Many readers are interested in the following topic: Signs of Preterm Labor. We are happy to note, that our authors have already studied the modern research about the topic you are interested in. Based on the information provided in the latest medical digests, modern research and surveys, we provide extensive answer. Keep reading to find out more.
Premature labor occurs when you are less than 37 weeks pregnant and experience regular contractions which opens the cervix for delivery. If you give birth to your baby before 37 weeks of your pregnancy, the baby is called premature and it is called a preterm birth. However, not all preterm labors result in premature babies. Premature labor can stop itself and you can have a safe delivery after 37 weeks. About 30%-50% of women who show symptoms of preterm labor deliver healthy babies after 37 weeks.
6 Signs of Preterm Labor
You need to pay attention and recognize the early symptoms of preterm labor so that you can take appropriate steps to ensure a safe delivery. All the following symptoms need to be investigated thoroughly by the doctor.
- A constant lower back pain, a primary symptom, which does not ease in spite of changing positions or trying to distract yourself
- Regular contractions, which could be 10 minutes apart or even more often
- Abdominal cramps similar to gas cramps that may accompany diarrhea
- Certain flu-like symptoms including nausea and vomiting or diarrhea weeks before your due date, which could indicate preterm labors
- An increased pressure on your vagina or pelvic regions, which could indicate preterm labor
- Some vaginal discharge or leaking of fluids, or sometimes even bleeding
Risk Factors of Preterm Labor
The exact causes of preterm labor are unknown; however, there are many factors that could contribute to a premature labor:
- If there are birth defects in the baby;
- If you suffer from very high physical or mental stress, have a history of preterm birth or are carrying twins;
- If you had ever undergone cervical surgeries like LEEP or the cone biopsy;
- If you are suffering from hypertension, or have infections in the placenta surrounding the baby or in your blood;
- If you happen to smoke a lot or use drugs like cocaine or amphetamines,
- You are obese or are underweight during your pregnancy;
- If you have complications with your internal organs like placenta, cervix or uterus, which may include cervical incompetence, abnormally shaped uterus, poor placental function and/or its abruption or placenta previa;
- If you have high amounts of amniotic fluid, your bag breaks early, or you have faced bleeding in your first trimester, you could undergo contractions early in your pregnancy and show signs of preterm labor.
How to Deal With Preterm Labor
Preterm labor could be a cause of concern if it is not taken care of immediately. However there are many ways, as described below, in which your doctor can help deal with it.
1. Cervical Cerclage
Sometimes, cervical cerclage can help to avoid preterm labor. In this procedure, your cervix is stitched with strong sutures to prevent it from opening further. These stitches are removed when you have reached 37 weeks of pregnancy and the baby is full term. Sometimes, they can even be removed earlier if required.
This method is recommended if you are less than 24 weeks pregnancy or have a history of preterm labor and the ultrasound scan has shown that your cervix is slowly dilating. It is also recommended if you have a cervical length of 25 millimeters or less.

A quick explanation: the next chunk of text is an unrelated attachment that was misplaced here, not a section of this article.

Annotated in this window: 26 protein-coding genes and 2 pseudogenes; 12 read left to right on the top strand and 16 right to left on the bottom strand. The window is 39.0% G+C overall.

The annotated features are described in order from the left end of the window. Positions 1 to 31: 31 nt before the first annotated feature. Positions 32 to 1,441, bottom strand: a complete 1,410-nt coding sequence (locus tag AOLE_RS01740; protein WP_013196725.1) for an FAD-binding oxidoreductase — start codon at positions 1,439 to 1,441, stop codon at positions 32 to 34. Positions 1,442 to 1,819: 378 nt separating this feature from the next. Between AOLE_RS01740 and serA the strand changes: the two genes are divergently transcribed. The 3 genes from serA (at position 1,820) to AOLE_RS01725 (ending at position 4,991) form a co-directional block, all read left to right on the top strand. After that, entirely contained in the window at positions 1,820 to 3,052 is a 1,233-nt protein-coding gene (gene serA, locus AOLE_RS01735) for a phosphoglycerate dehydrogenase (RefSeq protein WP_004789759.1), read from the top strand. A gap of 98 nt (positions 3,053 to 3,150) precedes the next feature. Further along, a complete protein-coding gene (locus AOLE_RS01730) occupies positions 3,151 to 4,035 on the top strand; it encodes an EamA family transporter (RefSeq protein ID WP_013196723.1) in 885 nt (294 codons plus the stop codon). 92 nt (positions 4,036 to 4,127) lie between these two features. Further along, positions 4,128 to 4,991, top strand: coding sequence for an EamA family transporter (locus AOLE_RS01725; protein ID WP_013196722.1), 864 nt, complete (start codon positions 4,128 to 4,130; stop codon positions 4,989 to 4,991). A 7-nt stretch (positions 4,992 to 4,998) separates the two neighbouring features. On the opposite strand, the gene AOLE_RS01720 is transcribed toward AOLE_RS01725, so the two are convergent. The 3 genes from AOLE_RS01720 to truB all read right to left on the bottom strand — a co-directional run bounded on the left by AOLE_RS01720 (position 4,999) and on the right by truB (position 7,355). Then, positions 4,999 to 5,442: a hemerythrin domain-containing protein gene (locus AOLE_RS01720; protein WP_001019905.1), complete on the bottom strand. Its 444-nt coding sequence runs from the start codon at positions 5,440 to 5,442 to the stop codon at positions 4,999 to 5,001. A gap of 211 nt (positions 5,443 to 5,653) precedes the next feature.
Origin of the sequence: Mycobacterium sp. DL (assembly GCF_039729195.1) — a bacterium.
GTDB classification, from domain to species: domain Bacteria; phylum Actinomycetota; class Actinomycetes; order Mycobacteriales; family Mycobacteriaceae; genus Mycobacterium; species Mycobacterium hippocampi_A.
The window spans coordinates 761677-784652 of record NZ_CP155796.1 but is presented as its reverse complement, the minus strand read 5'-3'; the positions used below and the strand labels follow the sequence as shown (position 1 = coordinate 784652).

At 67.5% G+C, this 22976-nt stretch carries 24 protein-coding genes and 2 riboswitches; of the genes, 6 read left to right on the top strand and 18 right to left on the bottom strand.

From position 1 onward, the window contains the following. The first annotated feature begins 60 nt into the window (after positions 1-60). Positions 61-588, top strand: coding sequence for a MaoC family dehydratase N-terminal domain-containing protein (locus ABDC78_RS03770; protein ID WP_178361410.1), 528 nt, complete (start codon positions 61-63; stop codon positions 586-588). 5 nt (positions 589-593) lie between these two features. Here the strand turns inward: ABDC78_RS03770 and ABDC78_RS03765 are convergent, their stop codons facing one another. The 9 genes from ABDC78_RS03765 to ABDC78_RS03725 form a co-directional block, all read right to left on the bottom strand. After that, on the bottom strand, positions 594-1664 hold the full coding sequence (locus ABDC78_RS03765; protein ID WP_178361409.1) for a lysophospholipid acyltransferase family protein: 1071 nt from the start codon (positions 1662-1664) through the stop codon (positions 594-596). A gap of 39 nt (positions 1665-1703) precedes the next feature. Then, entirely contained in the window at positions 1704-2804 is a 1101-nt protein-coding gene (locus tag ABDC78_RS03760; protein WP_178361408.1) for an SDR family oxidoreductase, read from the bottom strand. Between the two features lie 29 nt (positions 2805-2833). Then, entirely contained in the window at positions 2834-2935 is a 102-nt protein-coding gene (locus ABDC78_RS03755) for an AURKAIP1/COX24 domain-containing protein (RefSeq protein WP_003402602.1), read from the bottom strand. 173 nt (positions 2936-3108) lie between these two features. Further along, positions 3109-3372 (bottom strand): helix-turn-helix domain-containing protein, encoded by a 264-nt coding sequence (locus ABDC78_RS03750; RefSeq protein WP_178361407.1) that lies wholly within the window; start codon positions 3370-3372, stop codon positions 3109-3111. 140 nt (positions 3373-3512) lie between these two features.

Your doctor may also suggest hospitalization if you show signs of preterm labor before 34 weeks of pregnancy. Some pain relief can also be provided if required. If you are not hospitalized, you still need to visit the hospital weekly or even more frequently to help your doctor monitor the various symptoms of premature labor.
3. Take Medication
Your doctor could also prescribe medications to delay or halt your labor, or to help your baby get ready for birth.
- Corticosteroids are commonly used medicines. An injection of these steroids is administered to you if you are between 24-34 weeks of pregnancy, to speed up your baby’s lung development and maturity. Once you reach 34 weeks in your pregnancy, your baby’s lungs would have developed sufficiently to aid in delivery without steroids.
- Magnesiumsulfate may also be prescribed in many cases to reduce the risk of brain damage like cerebral palsy in babies born before 32 weeks.
- Tocolytics, sometimes, are prescribed to halt your contractions. These can only delay your preterm labor for 2 days. However, even this delay is very useful at such times as it could buy time for your corticosteroids to provide maximal benefits or help you to be shifted to a hospital. However, these medications are not prescribed if you are suffering from high blood pressure.
How Does Preterm Labor Affect My Baby?
Your baby would develop better and be healthier if it spends longer time in your womb. Preterm labor may affect your baby negatively in the following ways that’s why you should take action when you notice signs of preterm labor.
- If your baby has born prematurely, he or she could be at high risks of having sight or hearing disabilities or having brain or other neurological complications like cerebral palsy.
- Premature babies also have to face many digestive issues or lung-related respiratory problems, could have a delay in development, and even suffer from learning disabilities and autism
- Only half of the babies that are born before 24 weeks of pregnancy can survive; but the remaining half could either die or have permanent problems in life. However, babies that are born after 32 weeks in hospitals with a NICU (a neonatal intensive care unit) facility have very high survival rates with low complications.
Watch the following video to know more about preterm labor, labor contractions, etc.